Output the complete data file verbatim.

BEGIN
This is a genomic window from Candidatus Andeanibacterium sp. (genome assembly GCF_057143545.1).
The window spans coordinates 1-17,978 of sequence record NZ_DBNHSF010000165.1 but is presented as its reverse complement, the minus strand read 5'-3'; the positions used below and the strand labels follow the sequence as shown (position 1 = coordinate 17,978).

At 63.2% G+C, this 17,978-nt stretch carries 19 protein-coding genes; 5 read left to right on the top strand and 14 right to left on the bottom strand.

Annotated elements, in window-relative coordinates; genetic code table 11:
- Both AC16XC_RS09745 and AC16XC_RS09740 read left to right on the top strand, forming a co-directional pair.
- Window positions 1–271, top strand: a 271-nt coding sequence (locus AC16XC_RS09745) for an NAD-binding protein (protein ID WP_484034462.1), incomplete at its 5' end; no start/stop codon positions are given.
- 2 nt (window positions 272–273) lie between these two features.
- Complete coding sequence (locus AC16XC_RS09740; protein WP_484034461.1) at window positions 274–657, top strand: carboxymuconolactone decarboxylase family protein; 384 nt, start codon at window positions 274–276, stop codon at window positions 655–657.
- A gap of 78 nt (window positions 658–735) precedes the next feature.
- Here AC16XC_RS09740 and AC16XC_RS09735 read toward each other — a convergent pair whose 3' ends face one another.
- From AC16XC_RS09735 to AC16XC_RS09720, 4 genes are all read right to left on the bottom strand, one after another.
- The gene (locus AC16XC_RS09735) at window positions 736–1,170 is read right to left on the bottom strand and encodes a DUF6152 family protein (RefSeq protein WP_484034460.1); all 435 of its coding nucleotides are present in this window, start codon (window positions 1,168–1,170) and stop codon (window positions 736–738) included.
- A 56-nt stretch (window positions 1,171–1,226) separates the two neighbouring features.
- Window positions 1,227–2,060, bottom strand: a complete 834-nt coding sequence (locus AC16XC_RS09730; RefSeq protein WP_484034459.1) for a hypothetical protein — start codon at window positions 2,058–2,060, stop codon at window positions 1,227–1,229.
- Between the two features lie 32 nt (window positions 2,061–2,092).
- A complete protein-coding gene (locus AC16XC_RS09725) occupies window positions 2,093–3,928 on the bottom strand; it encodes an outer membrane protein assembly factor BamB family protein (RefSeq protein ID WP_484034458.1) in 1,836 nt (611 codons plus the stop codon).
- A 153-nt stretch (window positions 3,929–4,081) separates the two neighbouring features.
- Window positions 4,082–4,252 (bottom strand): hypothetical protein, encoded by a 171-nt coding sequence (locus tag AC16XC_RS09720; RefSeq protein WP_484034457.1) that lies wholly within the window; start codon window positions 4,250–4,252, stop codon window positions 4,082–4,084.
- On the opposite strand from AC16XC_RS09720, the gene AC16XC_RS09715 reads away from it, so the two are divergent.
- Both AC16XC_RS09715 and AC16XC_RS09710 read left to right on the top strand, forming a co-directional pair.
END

This is a genomic window from Candidatus Andeanibacterium sp. (genome assembly GCF_057143545.1).
The window spans coordinates 1-17,978 of sequence record NZ_DBNHSF010000165.1 but is presented as its reverse complement, the minus strand read 5'-3'; the positions used below and the strand labels follow the sequence as shown (position 1 = coordinate 17,978).

At 63.2% G+C, this 17,978-nt stretch carries 19 protein-coding genes; 5 read left to right on the top strand and 14 right to left on the bottom strand.

Annotated elements, in window-relative coordinates; genetic code table 11:
- Both AC16XC_RS09745 and AC16XC_RS09740 read left to right on the top strand, forming a co-directional pair.
- Window positions 1–271, top strand: a 271-nt coding sequence (locus AC16XC_RS09745) for an NAD-binding protein (protein ID WP_484034462.1), incomplete at its 5' end; no start/stop codon positions are given.
- 2 nt (window positions 272–273) lie between these two features.
- Complete coding sequence (locus AC16XC_RS09740; protein WP_484034461.1) at window positions 274–657, top strand: carboxymuconolactone decarboxylase family protein; 384 nt, start codon at window positions 274–276, stop codon at window positions 655–657.
- A gap of 78 nt (window positions 658–735) precedes the next feature.
- Here AC16XC_RS09740 and AC16XC_RS09735 read toward each other — a convergent pair whose 3' ends face one another.
- From AC16XC_RS09735 to AC16XC_RS09720, 4 genes are all read right to left on the bottom strand, one after another.
- The gene (locus AC16XC_RS09735) at window positions 736–1,170 is read right to left on the bottom strand and encodes a DUF6152 family protein (RefSeq protein WP_484034460.1); all 435 of its coding nucleotides are present in this window, start codon (window positions 1,168–1,170) and stop codon (window positions 736–738) included.
- A 56-nt stretch (window positions 1,171–1,226) separates the two neighbouring features.
- Window positions 1,227–2,060, bottom strand: a complete 834-nt coding sequence (locus AC16XC_RS09730; RefSeq protein WP_484034459.1) for a hypothetical protein — start codon at window positions 2,058–2,060, stop codon at window positions 1,227–1,229.
- Between the two features lie 32 nt (window positions 2,061–2,092).
- A complete protein-coding gene (locus AC16XC_RS09725) occupies window positions 2,093–3,928 on the bottom strand; it encodes an outer membrane protein assembly factor BamB family protein (RefSeq protein ID WP_484034458.1) in 1,836 nt (611 codons plus the stop codon).
- A 153-nt stretch (window positions 3,929–4,081) separates the two neighbouring features.
- Window positions 4,082–4,252 (bottom strand): hypothetical protein, encoded by a 171-nt coding sequence (locus tag AC16XC_RS09720; RefSeq protein WP_484034457.1) that lies wholly within the window; start codon window positions 4,250–4,252, stop codon window positions 4,082–4,084.
- On the opposite strand from AC16XC_RS09720, the gene AC16XC_RS09715 reads away from it, so the two are divergent.
- Both AC16XC_RS09715 and AC16XC_RS09710 read left to right on the top strand, forming a co-directional pair.